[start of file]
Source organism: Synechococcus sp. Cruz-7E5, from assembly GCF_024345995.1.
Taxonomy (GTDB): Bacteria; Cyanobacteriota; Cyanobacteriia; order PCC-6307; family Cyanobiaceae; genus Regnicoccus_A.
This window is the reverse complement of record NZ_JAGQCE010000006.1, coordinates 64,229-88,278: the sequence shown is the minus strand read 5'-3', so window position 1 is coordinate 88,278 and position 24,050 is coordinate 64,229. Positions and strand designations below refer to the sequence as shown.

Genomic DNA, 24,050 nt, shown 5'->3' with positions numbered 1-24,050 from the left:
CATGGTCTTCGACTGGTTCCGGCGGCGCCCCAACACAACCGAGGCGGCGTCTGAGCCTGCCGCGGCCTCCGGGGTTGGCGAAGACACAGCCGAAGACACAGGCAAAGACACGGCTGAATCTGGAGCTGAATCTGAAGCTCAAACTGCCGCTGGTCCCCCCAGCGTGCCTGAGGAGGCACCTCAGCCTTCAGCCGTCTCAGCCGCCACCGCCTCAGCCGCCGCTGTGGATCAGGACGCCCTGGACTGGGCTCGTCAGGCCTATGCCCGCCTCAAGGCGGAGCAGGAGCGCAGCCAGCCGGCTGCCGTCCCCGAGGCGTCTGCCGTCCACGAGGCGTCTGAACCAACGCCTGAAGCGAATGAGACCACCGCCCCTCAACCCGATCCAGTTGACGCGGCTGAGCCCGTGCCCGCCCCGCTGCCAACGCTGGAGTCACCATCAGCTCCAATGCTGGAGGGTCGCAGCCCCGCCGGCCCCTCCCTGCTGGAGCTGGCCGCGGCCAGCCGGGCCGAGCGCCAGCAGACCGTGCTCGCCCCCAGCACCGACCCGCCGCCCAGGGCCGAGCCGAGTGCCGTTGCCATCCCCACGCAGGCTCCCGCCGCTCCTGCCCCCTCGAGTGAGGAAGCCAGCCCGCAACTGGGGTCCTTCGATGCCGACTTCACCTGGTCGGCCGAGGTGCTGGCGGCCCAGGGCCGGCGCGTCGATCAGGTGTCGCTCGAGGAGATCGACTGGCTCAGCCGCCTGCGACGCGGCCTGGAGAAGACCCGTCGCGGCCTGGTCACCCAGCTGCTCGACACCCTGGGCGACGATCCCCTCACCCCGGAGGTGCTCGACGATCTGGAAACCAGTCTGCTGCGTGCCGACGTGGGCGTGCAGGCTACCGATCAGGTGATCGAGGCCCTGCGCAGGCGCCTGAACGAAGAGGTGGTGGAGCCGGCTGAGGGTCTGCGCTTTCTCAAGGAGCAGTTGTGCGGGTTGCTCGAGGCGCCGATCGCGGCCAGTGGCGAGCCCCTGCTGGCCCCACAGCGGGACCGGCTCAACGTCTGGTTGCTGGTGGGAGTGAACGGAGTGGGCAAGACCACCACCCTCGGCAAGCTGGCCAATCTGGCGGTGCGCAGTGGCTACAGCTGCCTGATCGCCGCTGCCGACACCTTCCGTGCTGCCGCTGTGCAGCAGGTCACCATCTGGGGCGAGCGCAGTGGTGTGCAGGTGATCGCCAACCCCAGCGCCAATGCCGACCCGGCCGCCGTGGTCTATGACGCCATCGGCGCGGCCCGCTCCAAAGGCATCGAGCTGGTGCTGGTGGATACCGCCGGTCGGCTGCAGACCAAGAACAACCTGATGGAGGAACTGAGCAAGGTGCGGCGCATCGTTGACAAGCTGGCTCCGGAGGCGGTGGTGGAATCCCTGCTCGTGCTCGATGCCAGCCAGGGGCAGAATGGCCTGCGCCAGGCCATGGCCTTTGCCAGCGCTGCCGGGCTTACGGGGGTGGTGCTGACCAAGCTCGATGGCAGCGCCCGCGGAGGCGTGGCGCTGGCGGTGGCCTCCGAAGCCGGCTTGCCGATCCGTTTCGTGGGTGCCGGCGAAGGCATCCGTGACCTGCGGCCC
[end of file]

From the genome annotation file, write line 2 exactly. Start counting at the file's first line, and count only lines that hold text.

Taxonomy (GTDB): Bacteria; Cyanobacteriota; Cyanobacteriia; order PCC-6307; family Cyanobiaceae; genus Regnicoccus_A.